May kopya ang LCR ngunit walang kopya ang PSA.

Unahin mong alamin mula sa Local Civil Registry ng lugar kung saan ka ipinanganak kung meron silang record ng iyong kapanganakan.  Kadalasan ay merong naka file ngunit hindi nai-forward sa PSA para ma-certify.  Kung makukumpirma ng LCR na meron ka ngang birth certificate sa files nila, ito ang dapat mong gawin:

  1. Manghingi ng form sa LCR para makapag request ng Endorsement of Records.
  2. Bayaran ang courier fees sa Cashier at ipakita sa LCR ang iyong resibo.  Itago ang resibo bilang katibayan ng iyong filed transaction at binayarang courier fee.
  3. Pagkalipas ng isang linggo, maaari nang mag follow-up sa PSA Sta. Mesa office.  Dalhin ang resibo ng binayarang courier fee sa LCR para mas mabilis na ma-trace ang iyong transaction.

Ang unang kopya ng iyong pina-endorse na dokumento ay sa PSA Sta. Mesa makukuha.  Ang mga susunod na request ng kopya ng iyong PSA birth certificate ay maaari nang ma-order online o sa pagtawag sa PSAHelpline hotline na 02 – 737 -1111.

Walang naka-file na rehistro ng kapanganakan sa LCR.

Kung walang record ng iyong birth certificate na mahahanap ang LCR, ibig sabihin ay hindi narehistro ang iyong kapanganakan.  Wala ka talagang birth certificate at kailangan mong mag file ng Late Registration of Birth.

Maaari itong i-file sa munisipyo ng bayan kung saan ka ipinanganak.  Sakaling sa ibang bayan ka na nakatira, maaari ka na ring mag file sa LCR kung saan ka kasalukuyang naninirahan (Out-of-town Late Registration).

Ano ang requirements para makapag file ng Late Registration of Birth?

  1. Kung less than 18 years old:
    • Apat (4) na kopya ng Certificate of Live Birth na may kumpletong detalye at pirmado ng mga concerned parties.
    • Punuan din ng hinihinging detalye ang Affidavit of Delayed Registration sa likod ng Certificate of Live Birth.  Ang mga impormasyon dito ay magmumula sa ama, ina, o guardian ng may ari ng birth certificate, tulad ng:
      • Pangalan ng bata;
      • Petsa at lugar ng kapanganakan;
      • Pangalan ng ama ng bata kung ito ay illegitimate at kinikilala ng ama;
      • Kung legitimate ang bata, isulat ang petsa at lugar kung saan ikinasal ang mga magulang;
      • Isulat ang dahilan kung bakit hindi na-rehistro ang bata sa loob ng tatlumpung (30) araw mula sa petsa ng kanyang kapanganakan.
  2. Kung 18 years old and above:

Improtanteng ma-kumpirma mo muna na wala ka talagang birth records sa LCR ng iyong birthplace para maiwasan ang tinatawag na Double Registration.  Nangyayari ito kung meron nang birth registration ang isang tao at pagkalipas ng ilang taon ay nagpa-rehistro siyang muli sa ibang munisipyo.  Kung ito ang mangyayari, ang records na susundin ng LCR ay iyong unang registration; ito rin ang record na ipadadala sa PSA for certification.

Source: www.psa.gov.ph

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03 - 14 (2)

This summer, various government agencies will be opening its doors to qualified high school and college students who wish to work and earn a few bucks while waiting for classes to resume. Interested applicants must meet the following requirements:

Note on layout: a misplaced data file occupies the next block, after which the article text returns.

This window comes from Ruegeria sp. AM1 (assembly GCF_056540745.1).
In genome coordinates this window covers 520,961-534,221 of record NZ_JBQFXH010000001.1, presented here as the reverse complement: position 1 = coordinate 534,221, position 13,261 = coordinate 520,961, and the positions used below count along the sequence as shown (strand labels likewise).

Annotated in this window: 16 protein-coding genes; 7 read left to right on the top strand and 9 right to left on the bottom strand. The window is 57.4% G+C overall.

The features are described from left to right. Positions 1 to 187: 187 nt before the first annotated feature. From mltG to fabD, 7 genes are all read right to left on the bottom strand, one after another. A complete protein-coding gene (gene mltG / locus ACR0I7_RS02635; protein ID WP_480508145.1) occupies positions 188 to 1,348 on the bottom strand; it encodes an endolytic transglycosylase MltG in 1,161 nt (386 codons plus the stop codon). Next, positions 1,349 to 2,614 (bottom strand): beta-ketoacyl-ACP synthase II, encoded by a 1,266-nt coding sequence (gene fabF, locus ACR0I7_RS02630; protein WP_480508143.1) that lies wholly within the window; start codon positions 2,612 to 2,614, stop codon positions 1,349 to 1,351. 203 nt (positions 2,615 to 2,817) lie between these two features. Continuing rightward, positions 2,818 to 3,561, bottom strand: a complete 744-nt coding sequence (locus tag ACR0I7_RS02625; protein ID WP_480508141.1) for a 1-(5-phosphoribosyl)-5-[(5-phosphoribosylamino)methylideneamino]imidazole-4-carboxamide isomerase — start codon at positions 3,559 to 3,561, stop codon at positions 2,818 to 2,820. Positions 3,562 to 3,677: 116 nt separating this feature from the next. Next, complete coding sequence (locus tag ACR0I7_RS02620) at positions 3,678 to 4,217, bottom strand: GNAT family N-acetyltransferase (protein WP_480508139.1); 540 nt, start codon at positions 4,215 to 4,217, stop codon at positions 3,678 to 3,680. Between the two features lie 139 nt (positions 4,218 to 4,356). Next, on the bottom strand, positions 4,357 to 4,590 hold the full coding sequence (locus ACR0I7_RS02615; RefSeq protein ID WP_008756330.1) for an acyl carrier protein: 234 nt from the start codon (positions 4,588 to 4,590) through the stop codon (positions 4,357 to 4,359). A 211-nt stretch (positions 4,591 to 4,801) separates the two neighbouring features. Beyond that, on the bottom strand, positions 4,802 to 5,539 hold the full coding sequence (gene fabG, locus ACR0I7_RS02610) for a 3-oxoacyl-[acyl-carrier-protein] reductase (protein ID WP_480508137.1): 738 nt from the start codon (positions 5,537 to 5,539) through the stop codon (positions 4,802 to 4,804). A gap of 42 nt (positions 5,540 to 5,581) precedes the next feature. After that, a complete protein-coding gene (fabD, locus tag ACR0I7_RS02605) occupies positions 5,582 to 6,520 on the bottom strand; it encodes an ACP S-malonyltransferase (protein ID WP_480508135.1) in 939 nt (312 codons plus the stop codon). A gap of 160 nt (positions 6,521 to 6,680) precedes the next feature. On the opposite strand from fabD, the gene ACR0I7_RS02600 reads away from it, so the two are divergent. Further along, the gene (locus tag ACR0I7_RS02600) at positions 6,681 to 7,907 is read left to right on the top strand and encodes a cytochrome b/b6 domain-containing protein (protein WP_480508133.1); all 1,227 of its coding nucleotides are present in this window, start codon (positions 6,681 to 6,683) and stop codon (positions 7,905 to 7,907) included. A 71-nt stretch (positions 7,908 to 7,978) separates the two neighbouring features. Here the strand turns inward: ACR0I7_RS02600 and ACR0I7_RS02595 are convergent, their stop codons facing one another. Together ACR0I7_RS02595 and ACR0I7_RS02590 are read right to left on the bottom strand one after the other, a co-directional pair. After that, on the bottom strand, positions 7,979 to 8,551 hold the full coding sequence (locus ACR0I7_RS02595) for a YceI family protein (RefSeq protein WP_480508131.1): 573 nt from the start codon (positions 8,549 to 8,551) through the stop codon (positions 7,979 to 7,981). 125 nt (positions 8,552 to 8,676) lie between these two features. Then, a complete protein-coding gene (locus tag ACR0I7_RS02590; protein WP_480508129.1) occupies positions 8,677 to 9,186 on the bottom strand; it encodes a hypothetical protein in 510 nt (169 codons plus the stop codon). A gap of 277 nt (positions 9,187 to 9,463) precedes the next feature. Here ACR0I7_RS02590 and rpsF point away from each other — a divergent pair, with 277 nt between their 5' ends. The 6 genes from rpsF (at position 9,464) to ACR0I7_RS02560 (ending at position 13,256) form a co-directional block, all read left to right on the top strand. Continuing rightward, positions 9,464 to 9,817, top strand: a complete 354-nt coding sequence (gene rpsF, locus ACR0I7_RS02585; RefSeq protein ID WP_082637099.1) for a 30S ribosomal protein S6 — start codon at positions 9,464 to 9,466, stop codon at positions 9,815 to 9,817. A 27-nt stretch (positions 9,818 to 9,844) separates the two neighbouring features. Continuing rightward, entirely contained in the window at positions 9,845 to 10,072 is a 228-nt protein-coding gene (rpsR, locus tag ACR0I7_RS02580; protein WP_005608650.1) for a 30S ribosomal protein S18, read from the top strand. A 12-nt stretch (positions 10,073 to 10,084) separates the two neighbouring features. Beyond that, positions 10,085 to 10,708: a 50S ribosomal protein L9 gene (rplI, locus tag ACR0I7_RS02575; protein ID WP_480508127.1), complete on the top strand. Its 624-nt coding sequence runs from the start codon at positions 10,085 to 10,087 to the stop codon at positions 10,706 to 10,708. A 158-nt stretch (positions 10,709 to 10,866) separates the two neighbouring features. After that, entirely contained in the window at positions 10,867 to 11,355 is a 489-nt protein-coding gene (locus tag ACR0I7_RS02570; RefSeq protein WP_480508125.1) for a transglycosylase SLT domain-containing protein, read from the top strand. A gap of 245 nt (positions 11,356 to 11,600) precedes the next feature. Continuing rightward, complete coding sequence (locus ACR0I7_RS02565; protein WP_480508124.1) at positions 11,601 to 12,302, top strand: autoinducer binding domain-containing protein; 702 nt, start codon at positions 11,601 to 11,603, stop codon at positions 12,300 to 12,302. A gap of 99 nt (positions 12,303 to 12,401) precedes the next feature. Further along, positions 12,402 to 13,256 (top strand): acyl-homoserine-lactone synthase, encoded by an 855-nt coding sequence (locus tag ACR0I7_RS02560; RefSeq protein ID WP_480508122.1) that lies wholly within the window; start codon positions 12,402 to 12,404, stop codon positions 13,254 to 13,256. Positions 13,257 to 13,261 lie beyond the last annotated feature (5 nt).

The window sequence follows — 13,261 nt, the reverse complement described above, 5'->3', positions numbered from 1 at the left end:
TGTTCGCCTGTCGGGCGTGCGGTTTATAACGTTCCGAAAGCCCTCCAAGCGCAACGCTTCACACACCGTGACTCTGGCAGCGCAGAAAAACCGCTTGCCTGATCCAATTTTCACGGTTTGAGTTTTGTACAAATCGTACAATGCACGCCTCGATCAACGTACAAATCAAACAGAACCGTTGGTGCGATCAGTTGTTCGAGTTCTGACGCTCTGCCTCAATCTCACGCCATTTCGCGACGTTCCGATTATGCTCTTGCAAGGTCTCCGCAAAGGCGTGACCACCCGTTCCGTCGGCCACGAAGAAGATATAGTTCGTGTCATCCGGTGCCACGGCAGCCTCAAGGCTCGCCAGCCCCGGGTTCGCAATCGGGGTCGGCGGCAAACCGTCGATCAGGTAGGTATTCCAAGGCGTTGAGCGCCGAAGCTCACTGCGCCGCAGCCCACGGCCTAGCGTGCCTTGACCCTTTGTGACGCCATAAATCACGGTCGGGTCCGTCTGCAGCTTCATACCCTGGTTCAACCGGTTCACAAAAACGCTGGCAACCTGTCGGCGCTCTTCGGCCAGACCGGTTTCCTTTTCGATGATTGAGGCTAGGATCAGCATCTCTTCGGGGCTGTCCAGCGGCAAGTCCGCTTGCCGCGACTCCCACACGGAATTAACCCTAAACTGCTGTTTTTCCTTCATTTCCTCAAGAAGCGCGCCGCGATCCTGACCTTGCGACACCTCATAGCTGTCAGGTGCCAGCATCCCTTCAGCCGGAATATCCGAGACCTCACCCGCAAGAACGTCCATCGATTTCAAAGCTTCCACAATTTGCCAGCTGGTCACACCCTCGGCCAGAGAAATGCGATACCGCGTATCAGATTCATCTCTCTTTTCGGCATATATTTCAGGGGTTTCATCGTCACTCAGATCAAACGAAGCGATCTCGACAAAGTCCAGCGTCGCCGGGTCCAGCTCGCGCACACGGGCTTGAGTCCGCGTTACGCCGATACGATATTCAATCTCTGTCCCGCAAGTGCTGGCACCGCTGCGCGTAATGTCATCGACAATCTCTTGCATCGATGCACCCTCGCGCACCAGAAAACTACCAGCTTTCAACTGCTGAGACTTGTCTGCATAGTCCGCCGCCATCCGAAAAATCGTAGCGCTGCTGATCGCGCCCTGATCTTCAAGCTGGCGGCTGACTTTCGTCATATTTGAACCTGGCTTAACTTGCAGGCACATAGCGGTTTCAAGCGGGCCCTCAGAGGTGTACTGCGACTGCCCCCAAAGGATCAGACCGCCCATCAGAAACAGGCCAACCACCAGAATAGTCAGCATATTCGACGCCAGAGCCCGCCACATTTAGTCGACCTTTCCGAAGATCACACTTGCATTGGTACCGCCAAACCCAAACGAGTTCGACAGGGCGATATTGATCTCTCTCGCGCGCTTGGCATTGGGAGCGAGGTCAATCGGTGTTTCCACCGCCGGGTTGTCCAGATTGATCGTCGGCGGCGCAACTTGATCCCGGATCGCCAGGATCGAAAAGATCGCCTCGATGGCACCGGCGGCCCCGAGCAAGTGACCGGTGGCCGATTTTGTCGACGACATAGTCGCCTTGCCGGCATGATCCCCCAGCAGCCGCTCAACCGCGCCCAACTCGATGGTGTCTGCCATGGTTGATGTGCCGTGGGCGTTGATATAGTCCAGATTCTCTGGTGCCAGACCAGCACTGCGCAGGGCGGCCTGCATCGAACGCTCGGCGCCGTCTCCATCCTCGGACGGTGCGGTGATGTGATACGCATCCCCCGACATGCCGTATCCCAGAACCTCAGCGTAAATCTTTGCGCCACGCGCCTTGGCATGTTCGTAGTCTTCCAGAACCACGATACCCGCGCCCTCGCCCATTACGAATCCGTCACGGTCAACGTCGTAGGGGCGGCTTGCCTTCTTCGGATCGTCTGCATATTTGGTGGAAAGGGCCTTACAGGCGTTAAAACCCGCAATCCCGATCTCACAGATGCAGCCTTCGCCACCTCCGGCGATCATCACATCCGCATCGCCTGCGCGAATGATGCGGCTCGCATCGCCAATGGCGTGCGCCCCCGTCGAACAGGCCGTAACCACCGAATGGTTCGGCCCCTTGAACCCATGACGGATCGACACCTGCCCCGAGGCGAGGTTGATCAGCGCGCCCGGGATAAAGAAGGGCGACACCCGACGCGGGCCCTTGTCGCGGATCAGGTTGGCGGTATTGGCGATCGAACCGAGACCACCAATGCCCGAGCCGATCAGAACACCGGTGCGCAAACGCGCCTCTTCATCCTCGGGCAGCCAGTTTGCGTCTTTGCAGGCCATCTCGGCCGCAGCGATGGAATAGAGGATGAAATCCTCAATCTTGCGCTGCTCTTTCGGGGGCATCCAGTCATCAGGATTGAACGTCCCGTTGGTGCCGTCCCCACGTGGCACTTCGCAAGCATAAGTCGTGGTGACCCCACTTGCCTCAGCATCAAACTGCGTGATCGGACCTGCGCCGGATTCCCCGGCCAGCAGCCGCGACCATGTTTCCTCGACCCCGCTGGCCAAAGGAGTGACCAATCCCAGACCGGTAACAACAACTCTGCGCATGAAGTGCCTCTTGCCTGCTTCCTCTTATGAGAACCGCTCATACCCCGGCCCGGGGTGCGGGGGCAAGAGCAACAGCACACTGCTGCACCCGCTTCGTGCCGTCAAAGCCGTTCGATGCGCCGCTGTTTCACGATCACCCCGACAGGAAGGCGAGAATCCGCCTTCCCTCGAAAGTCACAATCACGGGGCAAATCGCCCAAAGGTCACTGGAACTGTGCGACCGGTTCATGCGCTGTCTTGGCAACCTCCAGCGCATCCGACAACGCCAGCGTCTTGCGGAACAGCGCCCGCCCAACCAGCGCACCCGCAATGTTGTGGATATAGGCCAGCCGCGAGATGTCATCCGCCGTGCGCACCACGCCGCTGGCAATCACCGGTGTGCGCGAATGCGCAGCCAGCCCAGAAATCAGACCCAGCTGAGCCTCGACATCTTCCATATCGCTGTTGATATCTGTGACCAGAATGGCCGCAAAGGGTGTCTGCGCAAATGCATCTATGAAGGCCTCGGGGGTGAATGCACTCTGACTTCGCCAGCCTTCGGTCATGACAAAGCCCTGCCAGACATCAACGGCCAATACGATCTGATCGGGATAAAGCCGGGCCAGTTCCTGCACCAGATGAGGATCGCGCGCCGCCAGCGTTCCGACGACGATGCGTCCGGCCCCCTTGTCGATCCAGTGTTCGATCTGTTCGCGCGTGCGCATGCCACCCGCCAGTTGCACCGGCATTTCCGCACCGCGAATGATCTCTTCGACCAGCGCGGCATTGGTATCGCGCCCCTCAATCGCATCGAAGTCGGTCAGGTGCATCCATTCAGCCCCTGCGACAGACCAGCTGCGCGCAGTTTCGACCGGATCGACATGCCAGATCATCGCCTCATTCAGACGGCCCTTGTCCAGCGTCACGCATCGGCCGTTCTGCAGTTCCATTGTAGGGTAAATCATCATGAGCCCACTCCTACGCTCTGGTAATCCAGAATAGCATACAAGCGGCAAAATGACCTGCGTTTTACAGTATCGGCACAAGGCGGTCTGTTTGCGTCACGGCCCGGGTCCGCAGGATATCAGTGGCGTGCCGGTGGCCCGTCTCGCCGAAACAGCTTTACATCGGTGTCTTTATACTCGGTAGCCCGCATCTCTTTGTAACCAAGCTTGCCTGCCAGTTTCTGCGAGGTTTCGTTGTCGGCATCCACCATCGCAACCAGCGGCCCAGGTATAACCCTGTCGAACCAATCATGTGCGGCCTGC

1. Student / out-of-school youth at least 15 years old but not more than 24 years old;
  2. Must be enrolled this school year / must have the intention to enroll next school year (if out-of-school);
  3. The combined annual net income of both parents, including his/her own income if any, must not exceed Php 143,000;
  4. Student must have obtained at least an average passing grade during the last school year / term attended; and
  5. Must possess office skills such as knowledge in computer applications.

Documentary Requirements:

  1. SPES FORM 2 – APPLICATION FORM (Special Program for Employment of Students).
  2. PSA Birth Certificate
  3. Photocopy of latest Income Tax Return of parents or certification issued by BIR that the parents are exempted from payment of tax, or
  4. Original Certificate of Indigence or
  5. Original Certificate of Low Income issued by the barangay.

All applications must be submitted to the following address, on or before March 27, 2017.

Office of the Youth Formation Division, 3rd Floor, Mabini Building, DepEd Central Office, Meralco Avenue, Pasig City.

You may also scan the application and requirements and send in zipped file format to blss.yfd@deped.gov.ph

Source:

http://www.rappler.com/nation/163846-news-briefs-philippines-march-13-2017?utm_source=twitter&utm_medium=referral

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03-06

Of all the questions and clarifications we regularly receive through this blog, changing the last name of an illegitimate child tops our list.  These questions often come from single moms who either:

  1. Gave their maiden last name to their illegitimate child and now wants the child to use the last name of the biological father;
  2. Gave their maiden last name to their illegitimate child and now wants the child to use the last name of the adoptive father;